As outlined in our September preview, Dead Space 2's multiplayer pits the humans of the Sprawl security force against the fleshy, nightmarish necromorphs in asymmetric four-versus-four matches. In these, the human team has a set of story-driven objectives to complete, while the necromorphs need only destroy the opposition, with the sides alternated between matches. Visceral Games introduced us to a new map, Solar Array, for our hands-on demonstration: a network of classically creepy sci-fi corridors and chambers leading toward a solar weapon, for which the humans must obtain and deliver the firing codes.
Solar Array, like the four other locations that will be available for multiplayer in the finished game, is set in a Sprawl location unique to multiplayer. Though the fictional backdrop of the multiplayer challenges fits into the fiction of the main game, these aren't repurposed single-player maps. The humans are armed with the expected plasma cutter weapons, designed for Dead Space's trademark "strategic dismemberment" and equipped with alternate fire modes. The necromorphs, on the other hand, come in four flavours: the wall-walking, lunging Lurker; the clawing, infantlike Pack; the Puker with its charged short-range acid vomit; and the Spitter, with a longer-range acid attack. Sound familiar?
Much is reminiscent of Left 4 Dead's competitive multiplayer, beside the similarities between necromorph species and special infected varieties. Necromorph players can also choose their spawn point from within a free-roaming ghost cam view, though they are restricted to glowing air vents and floor hatches. In the action itself, they can see humans through walls as translucent, glowing blood vessel networks. Unlike in Left 4 Dead, though, the combat is kept up close and personal (and all the gorier for it) in the closed-in industrial spaces of the Solar Array complex. When assigned to the necro side, players can also select which species to spawn in as.
Necromorphs are able to trigger paired attacks: Execution moves that immobilize human foes, leaving them vulnerable to further attacks. A Pack necromorph, for example, leaps onto a human victim and affixes itself to his or her head and chest while the human player hammers X (in the PlayStation 3 version) to free and save him or herself. At the same time, the necromorph player must tap the same button faster for a successful execution. For humans, the level-up system involves unlocking secondary fire attacks for their weapons, such as the stasis freezing effect. Human characters receive points toward leveling for actions beside killing necros, including healing (using a health item heals friendlies who are nearby), rescuing (shooting a necromorph in mid-execution attack), and kill assists.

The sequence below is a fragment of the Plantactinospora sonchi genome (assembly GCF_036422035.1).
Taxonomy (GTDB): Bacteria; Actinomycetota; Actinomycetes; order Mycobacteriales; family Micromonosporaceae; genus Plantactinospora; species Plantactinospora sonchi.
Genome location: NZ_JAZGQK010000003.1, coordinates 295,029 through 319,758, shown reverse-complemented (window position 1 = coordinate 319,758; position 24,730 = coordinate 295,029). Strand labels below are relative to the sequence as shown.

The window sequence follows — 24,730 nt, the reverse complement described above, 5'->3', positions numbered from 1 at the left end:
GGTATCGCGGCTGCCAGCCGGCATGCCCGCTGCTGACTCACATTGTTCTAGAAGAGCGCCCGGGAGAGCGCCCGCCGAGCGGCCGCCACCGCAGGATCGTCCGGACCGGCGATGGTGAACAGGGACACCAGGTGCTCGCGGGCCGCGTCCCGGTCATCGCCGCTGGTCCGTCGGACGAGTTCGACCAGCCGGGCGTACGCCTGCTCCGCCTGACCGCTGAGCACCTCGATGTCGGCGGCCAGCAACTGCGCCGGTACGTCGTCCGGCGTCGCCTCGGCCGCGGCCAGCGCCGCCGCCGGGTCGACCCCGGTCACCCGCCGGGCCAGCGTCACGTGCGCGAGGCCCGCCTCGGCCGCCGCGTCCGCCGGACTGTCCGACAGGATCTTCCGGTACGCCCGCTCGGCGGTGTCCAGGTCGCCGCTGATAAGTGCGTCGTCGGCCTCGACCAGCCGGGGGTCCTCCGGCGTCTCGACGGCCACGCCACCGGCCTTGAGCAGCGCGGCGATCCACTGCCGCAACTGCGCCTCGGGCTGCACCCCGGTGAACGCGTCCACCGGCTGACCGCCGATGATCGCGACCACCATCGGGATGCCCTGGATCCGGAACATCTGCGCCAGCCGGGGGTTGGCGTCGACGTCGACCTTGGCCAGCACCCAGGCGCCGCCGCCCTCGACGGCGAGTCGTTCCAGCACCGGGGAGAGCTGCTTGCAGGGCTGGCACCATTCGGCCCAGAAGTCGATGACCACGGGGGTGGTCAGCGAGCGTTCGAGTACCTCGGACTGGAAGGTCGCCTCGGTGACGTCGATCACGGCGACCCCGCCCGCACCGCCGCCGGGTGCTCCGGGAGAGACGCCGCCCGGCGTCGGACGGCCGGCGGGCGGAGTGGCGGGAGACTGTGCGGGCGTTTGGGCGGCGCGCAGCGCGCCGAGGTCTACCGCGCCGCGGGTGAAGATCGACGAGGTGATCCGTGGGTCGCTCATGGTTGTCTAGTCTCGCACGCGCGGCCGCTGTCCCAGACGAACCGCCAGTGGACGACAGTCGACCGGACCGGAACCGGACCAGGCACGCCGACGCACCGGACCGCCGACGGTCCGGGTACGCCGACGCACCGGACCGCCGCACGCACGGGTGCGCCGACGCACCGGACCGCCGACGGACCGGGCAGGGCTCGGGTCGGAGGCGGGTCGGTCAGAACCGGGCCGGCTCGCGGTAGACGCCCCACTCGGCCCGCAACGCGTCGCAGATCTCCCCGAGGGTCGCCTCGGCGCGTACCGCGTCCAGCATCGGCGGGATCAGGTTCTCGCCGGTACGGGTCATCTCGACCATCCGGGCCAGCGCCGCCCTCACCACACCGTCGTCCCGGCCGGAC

On the necromorph side, the necros get upgraded abilities--a stronger melee attack for the Pack demon baby, for instance. Health items and ammo packs drop from defeated necromorphs. Although humans also respawn after death, it feels as though the necromorphs are meant to be the more disposable characters, chosen and deployed strategically according to which abilities are most useful at that point in play. In a nice touch of presentation, the necro interface is cosmetically different from the human heads-up display: The necromorph's objective arrow is alien- and organic-looking, with their overlay text font appearing as spiky, scrabbled handwriting as opposed to the human's obligatory sci-fi font.
For many, a multiplayer mode was an unexpected addition for a sequel to Dead Space--a horror game powered by the isolation and vulnerability of playing as a lone human. Visceral will be aiming to convince players its multiplayer offering is more than a tacked-on extra when its game launches in January 2011. Keep an eye on the site for more on the single- and multiplayer between now and then.